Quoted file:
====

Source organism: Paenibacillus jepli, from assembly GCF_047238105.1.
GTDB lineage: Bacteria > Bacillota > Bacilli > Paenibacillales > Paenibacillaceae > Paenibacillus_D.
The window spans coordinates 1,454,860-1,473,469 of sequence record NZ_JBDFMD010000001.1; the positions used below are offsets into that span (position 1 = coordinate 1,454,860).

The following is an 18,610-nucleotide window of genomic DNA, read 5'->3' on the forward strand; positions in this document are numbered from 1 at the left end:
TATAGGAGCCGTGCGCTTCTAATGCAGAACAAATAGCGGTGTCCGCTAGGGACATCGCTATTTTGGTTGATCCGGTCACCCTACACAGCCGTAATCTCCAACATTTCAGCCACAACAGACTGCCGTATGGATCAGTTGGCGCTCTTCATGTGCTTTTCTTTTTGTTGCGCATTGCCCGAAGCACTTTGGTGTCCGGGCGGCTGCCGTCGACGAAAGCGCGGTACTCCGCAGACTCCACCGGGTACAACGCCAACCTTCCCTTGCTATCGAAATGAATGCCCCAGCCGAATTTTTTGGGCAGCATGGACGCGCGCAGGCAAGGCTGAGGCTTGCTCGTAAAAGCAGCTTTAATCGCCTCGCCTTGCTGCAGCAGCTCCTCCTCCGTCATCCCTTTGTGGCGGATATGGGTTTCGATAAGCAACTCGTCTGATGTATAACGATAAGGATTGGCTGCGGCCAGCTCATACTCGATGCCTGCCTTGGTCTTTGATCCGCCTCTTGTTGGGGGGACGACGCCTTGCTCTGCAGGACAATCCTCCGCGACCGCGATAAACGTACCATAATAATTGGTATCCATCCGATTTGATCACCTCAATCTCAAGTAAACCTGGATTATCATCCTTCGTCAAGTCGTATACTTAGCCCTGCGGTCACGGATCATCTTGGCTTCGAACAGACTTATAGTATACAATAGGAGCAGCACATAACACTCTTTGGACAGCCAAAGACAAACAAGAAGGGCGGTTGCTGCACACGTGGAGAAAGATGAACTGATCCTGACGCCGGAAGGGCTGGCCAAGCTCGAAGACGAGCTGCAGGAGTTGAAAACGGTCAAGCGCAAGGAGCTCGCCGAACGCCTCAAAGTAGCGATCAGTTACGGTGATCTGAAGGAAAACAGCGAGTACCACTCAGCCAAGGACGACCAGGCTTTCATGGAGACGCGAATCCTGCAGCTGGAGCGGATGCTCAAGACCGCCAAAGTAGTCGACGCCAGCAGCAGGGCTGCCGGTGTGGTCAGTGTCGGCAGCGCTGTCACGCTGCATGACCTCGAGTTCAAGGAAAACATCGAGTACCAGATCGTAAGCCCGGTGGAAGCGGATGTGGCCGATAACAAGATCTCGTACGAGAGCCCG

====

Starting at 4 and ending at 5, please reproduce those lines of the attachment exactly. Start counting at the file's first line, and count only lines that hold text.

The following is an 18,610-nucleotide window of genomic DNA, read 5'->3' on the forward strand; positions in this document are numbered from 1 at the left end:
TATAGGAGCCGTGCGCTTCTAATGCAGAACAAATAGCGGTGTCCGCTAGGGACATCGCTATTTTGGTTGATCCGGTCACCCTACACAGCCGTAATCTCCAACATTTCAGCCACAACAGACTGCCGTATGGATCAGTTGGCGCTCTTCATGTGCTTTTCTTTTTGTTGCGCATTGCCCGAAGCACTTTGGTGTCCGGGCGGCTGCCGTCGACGAAAGCGCGGTACTCCGCAGACTCCACCGGGTACAACGCCAACCTTCCCTTGCTATCGAAATGAATGCCCCAGCCGAATTTTTTGGGCAGCATGGACGCGCGCAGGCAAGGCTGAGGCTTGCTCGTAAAAGCAGCTTTAATCGCCTCGCCTTGCTGCAGCAGCTCCTCCTCCGTCATCCCTTTGTGGCGGATATGGGTTTCGATAAGCAACTCGTCTGATGTATAACGATAAGGATTGGCTGCGGCCAGCTCATACTCGATGCCTGCCTTGGTCTTTGATCCGCCTCTTGTTGGGGGGACGACGCCTTGCTCTGCAGGACAATCCTCCGCGACCGCGATAAACGTACCATAATAATTGGTATCCATCCGATTTGATCACCTCAATCTCAAGTAAACCTGGATTATCATCCTTCGTCAAGTCGTATACTTAGCCCTGCGGTCACGGATCATCTTGGCTTCGAACAGACTTATAGTATACAATAGGAGCAGCACATAACACTCTTTGGACAGCCAAAGACAAACAAGAAGGGCGGTTGCTGCACACGTGGAGAAAGATGAACTGATCCTGACGCCGGAAGGGCTGGCCAAGCTCGAAGACGAGCTGCAGGAGTTGAAAACGGTCAAGCGCAAGGAGCTCGCCGAACGCCTCAAAGTAGCGATCAGTTACGGTGATCTGAAGGAAAACAGCGAGTACCACTCAGCCAAGGACGACCAGGCTTTCATGGAGACGCGAATCCTGCAGCTGGAGCGGATGCTCAAGACCGCCAAAGTAGTCGACGCCAGCAGCAGGGCTGCCGGTGTGGTCAGTGTCGGCAGCGCTGTCACGCTGCATGACCTCGAGTTCAAGGAAAACATCGAGTACCAGATCGTAAGCCCGGTGGAAGCGGATGTGGCCGATAACAAGATCTCGTACGAGAGCCCG